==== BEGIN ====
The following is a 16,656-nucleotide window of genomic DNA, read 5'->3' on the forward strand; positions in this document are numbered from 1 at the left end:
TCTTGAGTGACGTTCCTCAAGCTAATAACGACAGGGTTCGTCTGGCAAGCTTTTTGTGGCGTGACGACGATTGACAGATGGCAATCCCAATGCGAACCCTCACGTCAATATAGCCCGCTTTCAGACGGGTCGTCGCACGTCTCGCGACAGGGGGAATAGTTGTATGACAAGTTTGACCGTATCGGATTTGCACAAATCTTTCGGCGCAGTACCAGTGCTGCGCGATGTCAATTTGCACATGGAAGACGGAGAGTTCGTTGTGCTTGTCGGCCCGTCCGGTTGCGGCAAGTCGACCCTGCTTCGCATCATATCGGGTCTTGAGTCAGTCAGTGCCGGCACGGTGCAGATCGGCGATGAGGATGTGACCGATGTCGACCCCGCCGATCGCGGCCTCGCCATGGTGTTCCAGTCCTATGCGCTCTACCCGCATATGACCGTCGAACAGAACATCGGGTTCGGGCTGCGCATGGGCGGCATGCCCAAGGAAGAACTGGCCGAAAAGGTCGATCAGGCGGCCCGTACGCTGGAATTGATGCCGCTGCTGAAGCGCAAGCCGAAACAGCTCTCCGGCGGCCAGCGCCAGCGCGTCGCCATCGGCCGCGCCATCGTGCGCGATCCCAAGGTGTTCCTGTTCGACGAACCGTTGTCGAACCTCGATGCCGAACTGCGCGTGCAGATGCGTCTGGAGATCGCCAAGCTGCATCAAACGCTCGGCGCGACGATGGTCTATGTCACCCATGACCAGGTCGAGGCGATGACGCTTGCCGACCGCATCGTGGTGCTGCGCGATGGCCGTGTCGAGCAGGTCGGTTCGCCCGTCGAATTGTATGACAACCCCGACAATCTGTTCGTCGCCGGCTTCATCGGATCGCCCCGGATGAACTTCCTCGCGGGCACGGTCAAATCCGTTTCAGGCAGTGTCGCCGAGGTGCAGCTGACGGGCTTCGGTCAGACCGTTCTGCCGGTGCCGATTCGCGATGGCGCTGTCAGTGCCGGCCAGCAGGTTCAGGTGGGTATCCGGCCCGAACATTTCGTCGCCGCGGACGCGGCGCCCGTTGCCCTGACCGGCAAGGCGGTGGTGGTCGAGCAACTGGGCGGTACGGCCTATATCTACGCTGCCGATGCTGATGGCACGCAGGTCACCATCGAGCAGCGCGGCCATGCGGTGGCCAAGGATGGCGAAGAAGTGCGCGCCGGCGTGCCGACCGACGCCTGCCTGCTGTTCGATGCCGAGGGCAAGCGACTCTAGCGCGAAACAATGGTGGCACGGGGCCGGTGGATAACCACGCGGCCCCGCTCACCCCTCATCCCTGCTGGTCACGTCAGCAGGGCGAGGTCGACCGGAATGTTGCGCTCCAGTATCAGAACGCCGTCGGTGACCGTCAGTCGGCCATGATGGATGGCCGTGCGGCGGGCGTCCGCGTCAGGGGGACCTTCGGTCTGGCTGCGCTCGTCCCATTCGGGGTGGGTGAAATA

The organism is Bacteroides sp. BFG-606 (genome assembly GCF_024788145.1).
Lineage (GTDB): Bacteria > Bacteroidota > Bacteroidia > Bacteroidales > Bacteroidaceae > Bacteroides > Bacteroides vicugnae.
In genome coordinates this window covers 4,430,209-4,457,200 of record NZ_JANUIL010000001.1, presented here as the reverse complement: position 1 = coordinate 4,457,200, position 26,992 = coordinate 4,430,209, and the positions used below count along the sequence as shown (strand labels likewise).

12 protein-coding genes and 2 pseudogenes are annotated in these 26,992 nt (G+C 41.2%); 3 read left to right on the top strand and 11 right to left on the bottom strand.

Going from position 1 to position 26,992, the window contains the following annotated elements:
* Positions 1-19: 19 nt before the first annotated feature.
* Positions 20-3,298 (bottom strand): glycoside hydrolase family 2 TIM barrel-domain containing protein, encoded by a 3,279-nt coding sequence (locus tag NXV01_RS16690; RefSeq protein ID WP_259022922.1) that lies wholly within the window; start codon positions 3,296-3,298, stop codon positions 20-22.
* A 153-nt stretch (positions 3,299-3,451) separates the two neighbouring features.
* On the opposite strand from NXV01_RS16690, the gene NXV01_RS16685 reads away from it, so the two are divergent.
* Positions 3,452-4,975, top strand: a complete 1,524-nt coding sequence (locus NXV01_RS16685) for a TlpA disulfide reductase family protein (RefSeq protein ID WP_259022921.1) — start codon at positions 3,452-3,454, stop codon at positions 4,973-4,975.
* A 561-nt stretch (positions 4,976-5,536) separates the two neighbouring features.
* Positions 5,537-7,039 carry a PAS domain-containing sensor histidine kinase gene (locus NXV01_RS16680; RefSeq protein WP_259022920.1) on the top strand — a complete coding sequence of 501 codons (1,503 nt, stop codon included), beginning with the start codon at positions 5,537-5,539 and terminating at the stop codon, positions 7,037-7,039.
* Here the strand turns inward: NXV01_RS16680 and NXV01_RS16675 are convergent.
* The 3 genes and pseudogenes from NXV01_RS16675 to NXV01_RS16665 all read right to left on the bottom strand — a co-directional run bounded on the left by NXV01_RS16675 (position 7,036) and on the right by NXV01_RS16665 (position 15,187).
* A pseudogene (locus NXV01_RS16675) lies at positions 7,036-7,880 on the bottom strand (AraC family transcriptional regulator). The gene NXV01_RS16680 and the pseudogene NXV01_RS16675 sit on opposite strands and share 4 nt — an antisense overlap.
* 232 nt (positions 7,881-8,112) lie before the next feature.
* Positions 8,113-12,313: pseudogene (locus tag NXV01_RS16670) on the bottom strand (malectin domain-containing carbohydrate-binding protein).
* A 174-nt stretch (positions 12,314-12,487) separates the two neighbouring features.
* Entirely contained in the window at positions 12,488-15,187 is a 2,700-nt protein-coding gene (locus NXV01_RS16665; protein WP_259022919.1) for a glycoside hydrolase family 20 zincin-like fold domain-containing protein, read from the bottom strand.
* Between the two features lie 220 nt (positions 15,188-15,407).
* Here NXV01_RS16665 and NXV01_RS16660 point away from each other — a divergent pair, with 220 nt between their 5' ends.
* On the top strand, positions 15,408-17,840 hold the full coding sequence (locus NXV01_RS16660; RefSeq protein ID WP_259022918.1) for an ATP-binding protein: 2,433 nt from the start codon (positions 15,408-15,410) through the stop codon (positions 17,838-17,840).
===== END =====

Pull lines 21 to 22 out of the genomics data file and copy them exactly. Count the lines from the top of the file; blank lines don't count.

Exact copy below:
* Entirely contained in the window at positions 12,488-15,187 is a 2,700-nt protein-coding gene (locus NXV01_RS16665; protein WP_259022919.1) for a glycoside hydrolase family 20 zincin-like fold domain-containing protein, read from the bottom strand.
* Between the two features lie 220 nt (positions 15,188-15,407).